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69% of Retailers Treat Returns as ‘Cost of Doing Business’

Most retailers are seeing returns pile up, but few are doing much about it.

That’s according to research from Incisiv and Appriss Retail, which revealed that 91 percent of fashion companies are seeing heightened return rates. Their 2023 Omnichannel Returns Index queried 128 retailers, only 19 percent of which have return programs in place.

During 2022 alone, retail trade grew by 11 percent—and returns jumped 70 percent, the data showed. The e-commerce boom has only fueled the flood of returns, with shoppers sending back online purchases three to four times more often than items bought in stores. “Every time a customer returns an item, the retailer loses revenue and incurs processing and inventory holding costs, the customer’s experience suffers, and the environment is impacted,” the report said.

Still, the study showed that most retailers view returns as inevitable—in fact, 69 percent of respondents treat returns as a “cost of doing business.” Certain industry segments are working to make returns efficient and improve customer support. Department stores and consumer electronics retailers lead in those areas, while beauty and apparel retailers have the highest adoption of digital returns capabilities. Overall index leaders included Bed Bath & Beyond, Dick’s Sporting Goods, JCPenney, Kohl’s, Lane Bryant, Levi’s, Macy’s, Neiman Marcus, Nordstrom, QVC, Saks Fifth Avenue, Target, Walmart and Wayfair.

Today, 91 percent of apparel retailers allow returns to be initiated online, and 87 percent of department stores allow shoppers to start a return by chat. These features are important, but “despite these strategic attempts to strengthen the online returns process, most retailers have significant room for improvement when it comes to meeting shopper expectations” before a return is necessary, the report said.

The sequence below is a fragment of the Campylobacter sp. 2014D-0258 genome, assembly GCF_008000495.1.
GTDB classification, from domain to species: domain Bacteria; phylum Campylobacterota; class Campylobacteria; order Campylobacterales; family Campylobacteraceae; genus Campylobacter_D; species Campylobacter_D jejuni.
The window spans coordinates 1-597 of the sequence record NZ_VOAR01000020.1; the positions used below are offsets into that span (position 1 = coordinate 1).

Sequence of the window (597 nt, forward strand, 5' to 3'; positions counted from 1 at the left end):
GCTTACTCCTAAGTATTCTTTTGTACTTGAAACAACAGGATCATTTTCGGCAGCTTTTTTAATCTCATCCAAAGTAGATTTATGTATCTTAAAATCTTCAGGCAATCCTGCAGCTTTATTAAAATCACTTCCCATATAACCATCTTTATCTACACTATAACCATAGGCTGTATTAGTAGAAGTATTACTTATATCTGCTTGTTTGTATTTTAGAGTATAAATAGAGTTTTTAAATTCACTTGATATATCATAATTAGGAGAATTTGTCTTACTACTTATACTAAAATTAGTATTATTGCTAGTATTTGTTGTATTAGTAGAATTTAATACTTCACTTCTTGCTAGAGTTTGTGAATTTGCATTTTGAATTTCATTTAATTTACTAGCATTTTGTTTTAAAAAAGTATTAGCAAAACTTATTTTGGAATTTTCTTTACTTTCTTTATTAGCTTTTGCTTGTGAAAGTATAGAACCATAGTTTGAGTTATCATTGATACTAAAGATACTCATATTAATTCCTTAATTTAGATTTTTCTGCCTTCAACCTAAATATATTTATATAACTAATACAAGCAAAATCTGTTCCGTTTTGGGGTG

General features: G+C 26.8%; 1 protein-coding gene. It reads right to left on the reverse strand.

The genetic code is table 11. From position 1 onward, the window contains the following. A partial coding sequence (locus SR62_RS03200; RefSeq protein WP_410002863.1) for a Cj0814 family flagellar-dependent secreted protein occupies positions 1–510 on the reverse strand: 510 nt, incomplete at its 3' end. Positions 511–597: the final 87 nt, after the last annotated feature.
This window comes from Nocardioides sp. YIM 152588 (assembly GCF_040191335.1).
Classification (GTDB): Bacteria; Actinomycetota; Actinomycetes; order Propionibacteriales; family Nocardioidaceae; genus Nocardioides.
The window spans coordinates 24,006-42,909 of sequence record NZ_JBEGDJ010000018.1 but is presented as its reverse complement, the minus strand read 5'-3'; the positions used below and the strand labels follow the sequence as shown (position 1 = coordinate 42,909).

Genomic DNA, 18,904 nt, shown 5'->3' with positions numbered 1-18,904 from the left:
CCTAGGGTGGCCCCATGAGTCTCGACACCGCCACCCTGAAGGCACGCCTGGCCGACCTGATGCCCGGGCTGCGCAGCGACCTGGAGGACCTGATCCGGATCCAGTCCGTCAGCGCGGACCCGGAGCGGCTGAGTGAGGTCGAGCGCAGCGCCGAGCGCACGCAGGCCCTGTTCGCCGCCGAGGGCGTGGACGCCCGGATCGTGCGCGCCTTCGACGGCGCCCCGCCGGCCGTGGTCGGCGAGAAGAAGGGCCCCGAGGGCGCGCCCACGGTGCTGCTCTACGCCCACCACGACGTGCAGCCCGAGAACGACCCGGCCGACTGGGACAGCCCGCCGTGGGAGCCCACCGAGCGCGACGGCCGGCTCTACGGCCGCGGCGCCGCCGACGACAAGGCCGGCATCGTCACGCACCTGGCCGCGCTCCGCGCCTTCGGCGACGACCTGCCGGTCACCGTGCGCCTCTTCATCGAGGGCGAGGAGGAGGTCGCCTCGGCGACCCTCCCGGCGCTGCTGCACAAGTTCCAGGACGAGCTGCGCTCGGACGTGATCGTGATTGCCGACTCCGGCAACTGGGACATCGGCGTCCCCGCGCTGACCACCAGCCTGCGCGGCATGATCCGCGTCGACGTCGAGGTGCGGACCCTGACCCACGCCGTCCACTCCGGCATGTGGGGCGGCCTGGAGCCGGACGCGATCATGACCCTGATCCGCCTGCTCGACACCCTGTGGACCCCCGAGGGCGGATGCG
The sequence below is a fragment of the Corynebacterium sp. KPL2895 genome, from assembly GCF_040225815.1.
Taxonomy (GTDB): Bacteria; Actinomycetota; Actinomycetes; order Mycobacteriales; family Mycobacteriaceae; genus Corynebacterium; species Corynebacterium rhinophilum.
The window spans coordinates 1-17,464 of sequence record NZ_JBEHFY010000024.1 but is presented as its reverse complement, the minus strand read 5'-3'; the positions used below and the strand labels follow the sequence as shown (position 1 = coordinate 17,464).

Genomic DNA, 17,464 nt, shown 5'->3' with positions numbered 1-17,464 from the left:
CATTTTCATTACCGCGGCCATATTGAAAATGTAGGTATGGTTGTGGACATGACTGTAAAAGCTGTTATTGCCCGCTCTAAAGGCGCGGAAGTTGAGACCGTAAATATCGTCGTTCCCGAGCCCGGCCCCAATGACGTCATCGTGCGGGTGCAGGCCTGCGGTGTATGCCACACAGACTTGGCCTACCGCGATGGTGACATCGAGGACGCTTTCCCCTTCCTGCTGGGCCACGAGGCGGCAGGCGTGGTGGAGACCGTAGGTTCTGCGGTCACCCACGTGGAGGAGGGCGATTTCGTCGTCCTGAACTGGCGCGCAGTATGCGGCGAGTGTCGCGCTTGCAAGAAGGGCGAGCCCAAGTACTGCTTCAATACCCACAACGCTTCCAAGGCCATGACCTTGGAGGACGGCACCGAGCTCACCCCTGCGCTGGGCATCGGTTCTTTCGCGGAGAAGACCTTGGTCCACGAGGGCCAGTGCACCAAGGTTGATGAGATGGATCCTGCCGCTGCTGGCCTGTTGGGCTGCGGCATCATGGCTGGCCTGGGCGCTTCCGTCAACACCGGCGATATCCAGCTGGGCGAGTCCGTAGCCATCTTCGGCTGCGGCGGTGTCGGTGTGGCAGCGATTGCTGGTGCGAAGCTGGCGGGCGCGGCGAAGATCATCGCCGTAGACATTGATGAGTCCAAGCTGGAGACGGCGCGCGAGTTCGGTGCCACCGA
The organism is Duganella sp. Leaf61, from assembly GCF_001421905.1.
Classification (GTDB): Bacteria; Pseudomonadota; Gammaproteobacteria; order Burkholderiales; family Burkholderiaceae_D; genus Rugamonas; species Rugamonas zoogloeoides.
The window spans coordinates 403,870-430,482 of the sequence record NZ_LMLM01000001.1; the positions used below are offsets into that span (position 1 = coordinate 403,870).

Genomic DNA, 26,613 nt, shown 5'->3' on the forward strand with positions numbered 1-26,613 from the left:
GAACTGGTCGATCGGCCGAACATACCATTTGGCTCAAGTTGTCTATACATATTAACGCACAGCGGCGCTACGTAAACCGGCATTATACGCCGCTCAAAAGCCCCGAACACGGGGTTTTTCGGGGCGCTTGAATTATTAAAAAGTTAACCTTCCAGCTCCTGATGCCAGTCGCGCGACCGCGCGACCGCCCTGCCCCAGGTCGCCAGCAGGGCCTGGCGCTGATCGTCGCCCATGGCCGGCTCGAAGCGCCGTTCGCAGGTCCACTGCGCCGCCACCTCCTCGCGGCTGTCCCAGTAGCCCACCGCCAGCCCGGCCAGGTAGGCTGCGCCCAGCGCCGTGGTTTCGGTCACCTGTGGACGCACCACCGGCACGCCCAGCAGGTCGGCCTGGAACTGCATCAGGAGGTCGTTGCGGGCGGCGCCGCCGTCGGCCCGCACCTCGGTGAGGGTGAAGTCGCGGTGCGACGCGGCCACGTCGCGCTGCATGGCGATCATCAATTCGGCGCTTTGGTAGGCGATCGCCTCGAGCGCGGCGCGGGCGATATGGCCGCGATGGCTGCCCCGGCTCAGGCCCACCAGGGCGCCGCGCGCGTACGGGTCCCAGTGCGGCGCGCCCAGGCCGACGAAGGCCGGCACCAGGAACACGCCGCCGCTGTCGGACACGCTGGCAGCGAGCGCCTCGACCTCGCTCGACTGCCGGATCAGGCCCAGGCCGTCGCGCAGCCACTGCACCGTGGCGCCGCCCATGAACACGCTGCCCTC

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Most retailers (76 percent) display product ratings and reviews on product pages, but with 93 percent of shoppers saying they’re likely to consult these metrics before making a purchase, adoption could be higher. Only 37 percent of retailers allow consumers to provide feedback on product attributes like size and fit, while 40 percent of shoppers say sizing issues are the reason why they send something back.

“Empowering customers with complete knowledge on what they are buying and how it will look on them or fit in a space helps in reducing returns,” the report said. Retailers are increasingly using interactive digital tools like videos, filters and virtual mirrors, along with detailed reviews, and 80 percent of consumers reported feeling more assured about their online purchases when using these aids.

Though the act of returning a product can be an opportunity for consumer engagement, too few retailers are taking advantage of the upsides of another interaction with a shopper. While 82 percent of retailers allow online purchases to be returned in store, only 14 percent offer the option to schedule a return pickup. Even fewer (2 percent) offer curbside returns. And while almost all retailers display order shipment status, only 23 percent allow shoppers to track their return’s journey or the status of their refund. Only 78 percent of retailers let e-commerce shoppers replace or exchange items, forcing them to go through the returns process and re-purchase the item they want.

Appriss Retail vice president Michele Marvin said the point of return is “an underutilized customer touchpoint, despite being a pivotal opportunity to preserve shopper satisfaction.” Post-purchase leaders include retailers such as Abercrombie & Fitch, Costco, Kohl’s, Levi’s, Macy’s, Nordstrom, Saks Fifth Avenue, Under Armour, Target and Walmart, according to the study.

“When a customer starts a return, it becomes the retailer’s job to redirect them toward other products by delivering strategic messaging, promotions, and discounts designed to save the sale,” Marvin said. “When retailers invest in the returns process, they are guaranteed to see improvements in customer loyalty and profitability.”

“Retailers have been quick to embrace digital capabilities but have been slow to address the impact that returns are having on their customer satisfaction and bottom lines,” Incisiv chief operating officer Amar Mokha added. “Retailers can no longer afford to ignore returns and must take a strategic approach to reducing the cost and complexity associated with returns management.”